"This is simple," began state Sen. E.S. "Buck" Newton at a commerce committee meeting yesterday. "This country needs the energy and this state needs the jobs."
Newton, who represents Johnston, Nash and Wilson counties, is a primary sponsor of Senate Bill 76, which would allow hydraulic fracturing, or fracking, to begin in North Carolina in early 2015. Despite substantial opposition from environmental groups and landowners concerned about impacts on their properties, the bill is moving quickly through the legislature under the cheery alias, the Domestic Energy Jobs Act.
The new bill revamps last year's fracking measure, SB 820, by deleting a number of important regulatory safeguards. In other states, such as Pennsylvania, contamination in drinking water wells, in rivers and at wastewater treatment plants have been linked to nearby fracking operations.
For bill supporters, fracking represents an opportunity for economic growth. They anticipate the creation of thousands of jobs, both directly and indirectly related to the energy industry, taking cues from boom towns in North Dakota and Texas.
Newton, who asserted estimates of 15 trillion to 30 trillion cubic feet of natural gas underfoot, treats the bill as a message to energy companies. "North Carolina is ready to do business. We want their investment— we're ready to create jobs."
However, as INDY Week has reported, the number of jobs and amount of accessible natural gas is unknown—and highly speculative.
Opponents question whether the state's shale resources are really as "abundant" as Newton claims, which fuels skepticism on job prospects. Sen. Floyd McKissick, a Durham Democrat who opposes the bill, noted after the meeting that some estimates show fracking would produce a relatively measly 500 jobs. And it is unknown how many of those jobs would go to North Carolinians.
The regulatory changes are the most troubling aspects of the bill.
Among the changes, the bill removes the requirement for a state geologist on the Mining and Energy Commission. "N.C.'s unique geologic features are at the heart of devising a safe regulatory framework," wrote Molly Diggins, state director of the Sierra Club, in an email.
It also removes requirements for representatives from the Environmental Management Commission and the Commission for Public Health. McKissick questioned the wisdom of eliminating representatives with expertise in air and water pollution and waste management.
Newton said the requirements presented a "conflict of interest" and are "too restrictive and too difficult" to achieve.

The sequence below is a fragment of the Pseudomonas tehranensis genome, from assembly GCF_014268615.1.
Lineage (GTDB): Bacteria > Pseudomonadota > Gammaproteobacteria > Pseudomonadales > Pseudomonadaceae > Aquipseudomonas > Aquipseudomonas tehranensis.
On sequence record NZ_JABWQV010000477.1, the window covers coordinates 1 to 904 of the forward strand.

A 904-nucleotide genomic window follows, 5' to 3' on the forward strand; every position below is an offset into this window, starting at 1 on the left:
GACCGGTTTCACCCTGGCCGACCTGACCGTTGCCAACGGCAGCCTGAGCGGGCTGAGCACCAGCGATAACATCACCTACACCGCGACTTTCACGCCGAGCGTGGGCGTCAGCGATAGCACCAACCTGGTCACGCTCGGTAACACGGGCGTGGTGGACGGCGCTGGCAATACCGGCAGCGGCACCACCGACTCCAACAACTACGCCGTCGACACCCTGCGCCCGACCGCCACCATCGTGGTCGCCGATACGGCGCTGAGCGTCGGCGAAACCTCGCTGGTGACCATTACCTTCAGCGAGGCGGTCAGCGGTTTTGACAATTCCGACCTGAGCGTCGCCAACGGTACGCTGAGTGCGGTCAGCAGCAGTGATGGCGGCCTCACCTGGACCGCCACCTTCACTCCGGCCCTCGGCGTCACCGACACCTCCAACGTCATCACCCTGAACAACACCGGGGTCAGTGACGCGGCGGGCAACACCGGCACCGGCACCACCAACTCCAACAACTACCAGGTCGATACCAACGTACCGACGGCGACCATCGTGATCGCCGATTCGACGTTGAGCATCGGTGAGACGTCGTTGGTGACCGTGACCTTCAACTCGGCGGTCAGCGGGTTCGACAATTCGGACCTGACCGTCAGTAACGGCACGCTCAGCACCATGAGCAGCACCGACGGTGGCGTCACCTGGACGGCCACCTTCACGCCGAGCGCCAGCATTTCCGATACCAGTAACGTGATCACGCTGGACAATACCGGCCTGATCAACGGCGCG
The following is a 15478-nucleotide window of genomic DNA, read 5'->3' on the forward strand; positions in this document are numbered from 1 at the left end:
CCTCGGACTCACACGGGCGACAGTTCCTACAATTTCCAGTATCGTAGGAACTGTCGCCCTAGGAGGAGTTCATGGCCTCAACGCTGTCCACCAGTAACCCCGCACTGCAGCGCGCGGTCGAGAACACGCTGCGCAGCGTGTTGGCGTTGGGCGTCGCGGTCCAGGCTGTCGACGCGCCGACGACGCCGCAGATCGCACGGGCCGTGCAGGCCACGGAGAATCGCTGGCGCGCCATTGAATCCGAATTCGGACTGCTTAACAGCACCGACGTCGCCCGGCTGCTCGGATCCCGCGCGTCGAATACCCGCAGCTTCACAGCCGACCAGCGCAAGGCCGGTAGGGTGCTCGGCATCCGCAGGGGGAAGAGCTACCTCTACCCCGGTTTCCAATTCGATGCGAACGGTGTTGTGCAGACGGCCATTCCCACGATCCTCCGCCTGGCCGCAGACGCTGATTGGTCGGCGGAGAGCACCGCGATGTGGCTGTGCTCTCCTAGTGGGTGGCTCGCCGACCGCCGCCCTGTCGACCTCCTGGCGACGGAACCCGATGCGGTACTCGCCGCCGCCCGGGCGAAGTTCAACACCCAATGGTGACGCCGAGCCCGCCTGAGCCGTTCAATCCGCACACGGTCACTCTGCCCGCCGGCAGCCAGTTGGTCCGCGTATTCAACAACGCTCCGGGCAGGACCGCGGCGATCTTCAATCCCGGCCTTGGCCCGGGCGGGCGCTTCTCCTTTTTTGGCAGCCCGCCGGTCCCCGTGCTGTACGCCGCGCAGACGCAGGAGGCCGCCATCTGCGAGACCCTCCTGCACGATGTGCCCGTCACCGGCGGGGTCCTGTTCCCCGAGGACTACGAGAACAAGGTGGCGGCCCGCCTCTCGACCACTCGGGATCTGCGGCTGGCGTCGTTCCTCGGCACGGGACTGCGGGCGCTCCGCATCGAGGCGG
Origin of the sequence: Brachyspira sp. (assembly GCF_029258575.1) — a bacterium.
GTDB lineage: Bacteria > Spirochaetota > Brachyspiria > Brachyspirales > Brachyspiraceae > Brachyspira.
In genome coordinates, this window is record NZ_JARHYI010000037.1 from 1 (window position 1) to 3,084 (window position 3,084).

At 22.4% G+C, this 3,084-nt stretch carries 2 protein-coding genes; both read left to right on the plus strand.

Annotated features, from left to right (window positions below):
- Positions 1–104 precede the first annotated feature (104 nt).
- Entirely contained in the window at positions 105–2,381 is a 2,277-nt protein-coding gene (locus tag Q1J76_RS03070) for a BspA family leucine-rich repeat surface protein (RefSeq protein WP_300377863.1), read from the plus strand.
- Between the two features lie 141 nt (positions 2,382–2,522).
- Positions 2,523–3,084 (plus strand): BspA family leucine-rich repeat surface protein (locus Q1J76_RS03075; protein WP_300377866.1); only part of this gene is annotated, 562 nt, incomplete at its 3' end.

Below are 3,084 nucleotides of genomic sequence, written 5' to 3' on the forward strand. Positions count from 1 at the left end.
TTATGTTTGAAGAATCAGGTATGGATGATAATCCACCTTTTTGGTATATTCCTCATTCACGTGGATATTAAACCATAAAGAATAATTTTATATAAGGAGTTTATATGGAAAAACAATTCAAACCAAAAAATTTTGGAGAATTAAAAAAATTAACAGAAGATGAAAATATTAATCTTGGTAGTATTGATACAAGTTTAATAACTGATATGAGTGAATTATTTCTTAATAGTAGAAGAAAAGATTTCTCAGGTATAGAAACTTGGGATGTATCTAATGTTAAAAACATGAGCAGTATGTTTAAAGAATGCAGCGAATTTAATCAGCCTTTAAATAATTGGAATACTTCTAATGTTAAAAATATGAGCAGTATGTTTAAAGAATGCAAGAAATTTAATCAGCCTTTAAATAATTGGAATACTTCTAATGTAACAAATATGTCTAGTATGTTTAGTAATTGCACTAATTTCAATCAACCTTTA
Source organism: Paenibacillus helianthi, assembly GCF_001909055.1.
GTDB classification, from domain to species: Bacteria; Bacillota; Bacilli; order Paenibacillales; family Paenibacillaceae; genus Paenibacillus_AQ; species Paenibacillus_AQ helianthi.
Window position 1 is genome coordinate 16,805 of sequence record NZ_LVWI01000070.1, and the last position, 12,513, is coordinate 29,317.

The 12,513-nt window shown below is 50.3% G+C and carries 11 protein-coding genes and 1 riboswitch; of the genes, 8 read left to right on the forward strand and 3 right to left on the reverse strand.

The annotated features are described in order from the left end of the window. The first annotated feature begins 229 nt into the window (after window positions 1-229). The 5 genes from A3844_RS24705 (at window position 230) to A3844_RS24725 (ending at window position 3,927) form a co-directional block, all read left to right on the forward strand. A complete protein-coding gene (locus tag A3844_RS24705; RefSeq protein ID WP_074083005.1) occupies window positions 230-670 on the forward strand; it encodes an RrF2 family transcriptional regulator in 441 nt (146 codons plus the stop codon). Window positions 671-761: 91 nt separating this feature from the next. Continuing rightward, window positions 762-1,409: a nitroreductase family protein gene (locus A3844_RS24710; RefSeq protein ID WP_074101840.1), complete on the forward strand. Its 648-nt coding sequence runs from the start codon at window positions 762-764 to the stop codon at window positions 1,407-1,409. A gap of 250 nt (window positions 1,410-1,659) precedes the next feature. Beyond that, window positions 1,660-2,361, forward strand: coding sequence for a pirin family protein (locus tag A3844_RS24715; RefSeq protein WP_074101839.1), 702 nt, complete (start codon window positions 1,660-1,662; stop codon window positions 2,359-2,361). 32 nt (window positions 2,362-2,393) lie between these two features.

It’s ironic that Newton is concerned with conflicts of interest because the Mining and Energy Commission, tasked with preparing regulations for fracking, is packed with energy and fracking interests.
The bill also incorporates changes that will affect:
Local control: Limits the ability of local governments to offset negative impacts on their communities by setting impact fees.
Legislative regulation: Eliminates the requirement that the Legislature review a set of regulations submitted by the Mining and Energy Commission, which enables the Department of Environment and Natural Resources to issue permits before regulations are in place.
Landowner safeguards: Repeals the Landmen Registry, designed to protect landowners from unreliable land agreements.
Groundwater protection: Places fewer restrictions on the disposal of fracking waste into groundwater.
Production limits: Removes production limits on oil and gas.
Offshore drilling: Encourages the Governor to join forces with South Carolina and Virginia to pursue offshore drilling.
These changes, especially those relating to groundwater protection and offshore drilling, concern environmental advocates. “It’s one thing to send a message that North Carolina is open for business," said the N.C. Sierra Club in a statement responding to the hearing. "It is yet another to spur oil and gas development by removing protections for the public.”
Elizabeth Ouzts, director of Environment North Carolina, says the bill threatens water quality. She noted that fracking waste, which contains carcinogens and other toxic materials, has been linked to more than 1,000 cases of drinking water contamination.
Fracking could endanger natural resources like Jordan Lake and the Eno River, said Ouzts, not to mention the many North Carolinians who rely on private drinking water wells.
Economic concerns are not lost on environmental groups. Last week at the finance committee hearing, Ouzts offered the example of Dimrock, Pa., where it cost $109,000 to repair contaminated water systems for 14 houses.
Ouzts reminded the commerce committee that North Carolina is already in the energy business, having recently created 20,000 jobs in clean energy.
While those like Diggins and Ouzts worry the bill is moving too fast, Bill Weatherspoon of the American Petroleum Institute believes we've waited long enough. "A state could not move slower and more responsibly and more carefully than North Carolina."
For Ouzts, the bill represents the wrong direction for North Carolina's natural energy pursuits. "They talk as if North Carolina is going to become this great oil and gas state like North Dakota, but it's a fantasy—or rather a nightmare."